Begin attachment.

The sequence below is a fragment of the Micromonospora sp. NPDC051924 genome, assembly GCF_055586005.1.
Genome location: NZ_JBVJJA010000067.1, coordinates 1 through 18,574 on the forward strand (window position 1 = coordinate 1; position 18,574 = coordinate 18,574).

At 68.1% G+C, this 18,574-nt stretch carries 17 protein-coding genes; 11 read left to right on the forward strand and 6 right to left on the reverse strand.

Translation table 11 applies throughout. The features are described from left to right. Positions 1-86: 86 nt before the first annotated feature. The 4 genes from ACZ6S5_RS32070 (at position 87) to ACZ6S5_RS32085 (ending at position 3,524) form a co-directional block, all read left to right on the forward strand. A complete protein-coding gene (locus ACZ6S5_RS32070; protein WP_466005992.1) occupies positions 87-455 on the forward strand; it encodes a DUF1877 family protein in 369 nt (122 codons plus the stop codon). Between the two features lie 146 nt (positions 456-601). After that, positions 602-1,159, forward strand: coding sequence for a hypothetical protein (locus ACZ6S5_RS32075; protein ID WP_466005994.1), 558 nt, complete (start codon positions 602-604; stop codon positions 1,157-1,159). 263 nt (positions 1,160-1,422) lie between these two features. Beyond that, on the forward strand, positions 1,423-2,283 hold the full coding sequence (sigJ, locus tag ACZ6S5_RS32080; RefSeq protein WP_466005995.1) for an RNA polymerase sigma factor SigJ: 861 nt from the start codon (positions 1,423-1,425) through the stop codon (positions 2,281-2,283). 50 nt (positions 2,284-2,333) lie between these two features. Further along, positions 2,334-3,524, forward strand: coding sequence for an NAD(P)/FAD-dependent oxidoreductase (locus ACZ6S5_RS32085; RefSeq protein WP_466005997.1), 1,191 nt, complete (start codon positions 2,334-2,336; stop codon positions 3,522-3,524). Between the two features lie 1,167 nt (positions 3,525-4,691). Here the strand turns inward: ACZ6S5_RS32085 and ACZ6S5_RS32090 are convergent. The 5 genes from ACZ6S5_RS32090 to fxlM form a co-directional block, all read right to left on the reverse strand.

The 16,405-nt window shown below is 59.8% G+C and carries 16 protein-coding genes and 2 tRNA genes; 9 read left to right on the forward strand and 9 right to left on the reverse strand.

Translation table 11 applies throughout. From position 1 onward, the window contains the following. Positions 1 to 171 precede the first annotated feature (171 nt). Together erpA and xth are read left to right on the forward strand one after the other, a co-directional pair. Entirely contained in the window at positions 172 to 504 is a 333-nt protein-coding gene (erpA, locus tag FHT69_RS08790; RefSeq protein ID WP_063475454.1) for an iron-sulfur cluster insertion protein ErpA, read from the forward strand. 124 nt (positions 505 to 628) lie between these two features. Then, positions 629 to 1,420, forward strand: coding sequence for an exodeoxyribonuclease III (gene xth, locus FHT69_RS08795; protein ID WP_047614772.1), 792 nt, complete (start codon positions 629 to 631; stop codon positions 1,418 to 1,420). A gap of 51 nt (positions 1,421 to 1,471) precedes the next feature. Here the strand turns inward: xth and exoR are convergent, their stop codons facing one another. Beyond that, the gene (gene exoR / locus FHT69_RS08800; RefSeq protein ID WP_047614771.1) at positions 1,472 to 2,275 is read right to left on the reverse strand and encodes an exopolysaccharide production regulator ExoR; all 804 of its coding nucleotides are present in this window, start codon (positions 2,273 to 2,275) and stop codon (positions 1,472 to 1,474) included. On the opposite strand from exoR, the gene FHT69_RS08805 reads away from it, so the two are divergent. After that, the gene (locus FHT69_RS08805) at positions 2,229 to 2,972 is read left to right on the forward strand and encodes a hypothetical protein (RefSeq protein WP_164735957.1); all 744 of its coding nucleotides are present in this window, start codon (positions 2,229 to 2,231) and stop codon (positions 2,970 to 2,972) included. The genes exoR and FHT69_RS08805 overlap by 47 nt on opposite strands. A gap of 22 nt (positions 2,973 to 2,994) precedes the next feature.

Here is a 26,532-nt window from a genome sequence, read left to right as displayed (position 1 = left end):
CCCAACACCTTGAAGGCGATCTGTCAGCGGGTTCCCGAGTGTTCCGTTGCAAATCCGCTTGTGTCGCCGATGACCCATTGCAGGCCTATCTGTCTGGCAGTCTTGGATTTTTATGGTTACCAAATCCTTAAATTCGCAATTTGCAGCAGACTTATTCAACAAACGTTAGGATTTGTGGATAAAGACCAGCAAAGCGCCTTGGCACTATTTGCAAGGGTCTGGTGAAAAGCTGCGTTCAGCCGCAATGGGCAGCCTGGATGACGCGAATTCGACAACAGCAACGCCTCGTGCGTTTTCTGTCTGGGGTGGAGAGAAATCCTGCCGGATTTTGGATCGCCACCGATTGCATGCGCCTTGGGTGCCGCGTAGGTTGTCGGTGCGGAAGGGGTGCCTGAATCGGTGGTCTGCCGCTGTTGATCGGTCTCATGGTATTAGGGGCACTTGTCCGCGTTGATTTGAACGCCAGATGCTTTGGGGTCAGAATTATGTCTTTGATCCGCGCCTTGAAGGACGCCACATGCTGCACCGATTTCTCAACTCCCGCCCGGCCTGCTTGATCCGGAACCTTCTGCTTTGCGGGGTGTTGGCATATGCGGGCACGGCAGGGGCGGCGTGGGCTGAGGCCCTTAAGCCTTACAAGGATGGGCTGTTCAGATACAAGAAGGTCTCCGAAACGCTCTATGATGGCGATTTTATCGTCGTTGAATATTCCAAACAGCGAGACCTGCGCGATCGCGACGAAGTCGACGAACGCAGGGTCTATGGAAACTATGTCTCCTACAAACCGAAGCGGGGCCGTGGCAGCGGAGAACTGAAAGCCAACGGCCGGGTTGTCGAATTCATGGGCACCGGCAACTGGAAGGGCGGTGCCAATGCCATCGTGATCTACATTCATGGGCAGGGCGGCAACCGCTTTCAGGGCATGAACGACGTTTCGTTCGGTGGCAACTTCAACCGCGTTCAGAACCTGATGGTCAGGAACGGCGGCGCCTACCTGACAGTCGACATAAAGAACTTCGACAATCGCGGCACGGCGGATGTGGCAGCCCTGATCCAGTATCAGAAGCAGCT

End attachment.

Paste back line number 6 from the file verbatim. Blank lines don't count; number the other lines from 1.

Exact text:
Translation table 11 applies throughout. From position 1 onward, the window contains the following. Positions 1 to 171 precede the first annotated feature (171 nt). Together erpA and xth are read left to right on the forward strand one after the other, a co-directional pair. Entirely contained in the window at positions 172 to 504 is a 333-nt protein-coding gene (erpA, locus tag FHT69_RS08790; RefSeq protein ID WP_063475454.1) for an iron-sulfur cluster insertion protein ErpA, read from the forward strand. 124 nt (positions 505 to 628) lie between these two features. Then, positions 629 to 1,420, forward strand: coding sequence for an exodeoxyribonuclease III (gene xth, locus FHT69_RS08795; protein ID WP_047614772.1), 792 nt, complete (start codon positions 629 to 631; stop codon positions 1,418 to 1,420). A gap of 51 nt (positions 1,421 to 1,471) precedes the next feature. Here the strand turns inward: xth and exoR are convergent, their stop codons facing one another. Beyond that, the gene (gene exoR / locus FHT69_RS08800; RefSeq protein ID WP_047614771.1) at positions 1,472 to 2,275 is read right to left on the reverse strand and encodes an exopolysaccharide production regulator ExoR; all 804 of its coding nucleotides are present in this window, start codon (positions 2,273 to 2,275) and stop codon (positions 1,472 to 1,474) included. On the opposite strand from exoR, the gene FHT69_RS08805 reads away from it, so the two are divergent. After that, the gene (locus FHT69_RS08805) at positions 2,229 to 2,972 is read left to right on the forward strand and encodes a hypothetical protein (RefSeq protein WP_164735957.1); all 744 of its coding nucleotides are present in this window, start codon (positions 2,229 to 2,231) and stop codon (positions 2,970 to 2,972) included. The genes exoR and FHT69_RS08805 overlap by 47 nt on opposite strands. A gap of 22 nt (positions 2,973 to 2,994) precedes the next feature.